The attraction of Olympic National Park rests in its diversity of habitat, scenic vistas, flora and fauna.
At Olympic, a visitor can walk alone on a remote ocean beach. A short drive away, the same visitor can walk amid the moss-laden trees of the temperate rain forest. A day trip to the park can end at Hurricane Ridge. Its 5,242-foot elevation allows a visitor to gaze south into the mountainous heart of the park or north to the Strait of Juan de Fuca and Vancouver Island.
The park is home to the largest unmanaged herd of Roosevelt elk in the Northwest, trees that were old before the first Europeans gazed upon the Olympic Peninsula, and delicate alpine wildflowers, such as the Piper’s bellflower, found only in the Olympic Mountains.
It’s that natural diversity that led to the park’s creation June 29, 1938.
As the park celebrates its 75th anniversary, we compiled a list of 75 facts and suggestions of things to do in the park. If there is a time to visit the park, this just might be it.
GENERAL PARK INFO
The park covers 922,651 acres of three distinct habitat zones, the alpine region, the coastline and the temperate rain forest. At 1,441 square miles, the park is larger than Rhode Island (1,214 square miles).
In 1897, the land that is now within the park was first federally protected when President Grover Cleveland designated the Olympic Forest Reserve.
In 1909, hoping to protect the habitat of Roosevelt elk, President Teddy Roosevelt used the Antiquities Act to designate part of the reserve as Mount Olympus National Monument.
In 1988, 95 percent of the park was designated as wilderness by Congress. This year the park started developing a wilderness stewardship plan.
In 1976, the park was named an International Biosphere Reserve by United Nations Educational, Scientific, and Cultural Organization. In 1981, the park was made a World Heritage Site by the World Heritage Convention.
In 2011, the U.S. Mint released a quarter honoring the park, part of the mint’s America the Beautiful series. The back of the quarter featured a Roosevelt elk standing on a gravel river bar of the Hoh River with a view of Mount Olympus
Olympic is home to 910 campsites in 16 campgrounds, more than Mount Rainier (four) and North Cascades (five) combined. All but Kalaloch are available on a first-come, first-served basis.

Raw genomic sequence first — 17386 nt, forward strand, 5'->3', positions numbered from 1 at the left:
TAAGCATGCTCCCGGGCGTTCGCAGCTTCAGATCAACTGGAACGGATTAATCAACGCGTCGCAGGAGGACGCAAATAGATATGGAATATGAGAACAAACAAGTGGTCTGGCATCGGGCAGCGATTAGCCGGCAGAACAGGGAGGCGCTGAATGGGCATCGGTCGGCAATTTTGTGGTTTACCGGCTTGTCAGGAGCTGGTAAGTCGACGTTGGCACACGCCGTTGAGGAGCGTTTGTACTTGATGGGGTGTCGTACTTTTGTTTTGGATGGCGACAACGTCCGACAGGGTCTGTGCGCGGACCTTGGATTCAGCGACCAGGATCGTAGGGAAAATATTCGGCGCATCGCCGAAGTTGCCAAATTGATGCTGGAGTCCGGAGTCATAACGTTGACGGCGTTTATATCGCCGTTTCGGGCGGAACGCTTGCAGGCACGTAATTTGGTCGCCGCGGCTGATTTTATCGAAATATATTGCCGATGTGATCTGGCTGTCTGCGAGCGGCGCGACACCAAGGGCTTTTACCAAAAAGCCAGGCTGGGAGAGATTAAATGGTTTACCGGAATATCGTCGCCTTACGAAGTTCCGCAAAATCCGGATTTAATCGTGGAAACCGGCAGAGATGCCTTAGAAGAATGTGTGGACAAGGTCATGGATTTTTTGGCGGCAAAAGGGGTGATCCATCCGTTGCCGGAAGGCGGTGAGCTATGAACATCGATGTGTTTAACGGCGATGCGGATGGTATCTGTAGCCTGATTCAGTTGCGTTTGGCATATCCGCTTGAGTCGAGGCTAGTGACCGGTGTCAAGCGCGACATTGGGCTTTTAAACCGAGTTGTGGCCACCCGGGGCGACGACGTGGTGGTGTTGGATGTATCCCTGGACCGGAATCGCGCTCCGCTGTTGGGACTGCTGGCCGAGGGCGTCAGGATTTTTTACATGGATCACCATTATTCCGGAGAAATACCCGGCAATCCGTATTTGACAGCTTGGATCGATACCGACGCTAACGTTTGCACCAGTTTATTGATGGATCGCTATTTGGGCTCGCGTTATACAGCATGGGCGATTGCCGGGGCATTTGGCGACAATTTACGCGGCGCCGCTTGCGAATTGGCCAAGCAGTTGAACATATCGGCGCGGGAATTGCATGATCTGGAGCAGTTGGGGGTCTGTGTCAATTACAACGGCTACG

Make your exploration of the park’s wilds a little comfier by staying at a lodge such as Kalaloch, Crescent Lake, Sol Duc Hot Springs or the Log Cabin Resort. For more information visit olympicnationalparks.com.
There were 2,824,908 recreational visits to the park in 2012. The park had its highest visitation in 1997, with 3,846,709 visits.
Whether you go clockwise or counterclockwise, the U.S. Highway 101 loop around the Olympic Peninsula might be the Northwest’s most iconic road trip. The loop takes you to or near every entry to Olympic National Park as well as many places worth stopping outside the park. Give yourself plenty of time to make this trip.
The Olympic Peninsula, and the park, has been the home of eight tribes – the Hoh, Ozette, Makah, Quinault, Quileute, Queets, Lower Elwha Klallam and Jamestown S’Klallam.
Archaeological investigations show human occupation of park lands dates back at least 12,000 years. More than 650 archaeological sites have been cataloged.
Fragments of a woven basket, estimated to be 2,900 years old, were found near Obstruction Point southeast of Hurricane Ridge.
In 2009, a park visitor discovered a fossilized sea star near Kalaloch Beach No. 4. It was later determined that the sea star was an estimated 15 million years old.
The Log Cabin Hotel, on the shore of Lake Crescent, was built in 1895. The current Log Cabin Resort sits on the same site.
Water, snow and ice
There are 60 named glaciers in the park. The longest glacier is the Hoh at 3.06 miles.
The 2.6-mile Blue Glacier is the largest in the park. Measuring 500-1,000 feet thick, one researcher calculated it would be equivalent to 20 trillion ice cubes.
Put skiing at the park on your to-do list for the winter. Olympic is one of only three National Parks with lift-served ski runs. The runs are short and you had better have good gloves because the ski area uses rope tows and a poma lift. Get more information at hurricaneridge.net
The Hurricane Ridge Ski Area opened in 1958. The Deer Park Ski Area, now closed, opened in 1936.
The ski area is open weekends and some holidays from mid-December through March. Getting an average annual snowfall of 400 inches, the ski area attracts about 5,000 people each winter.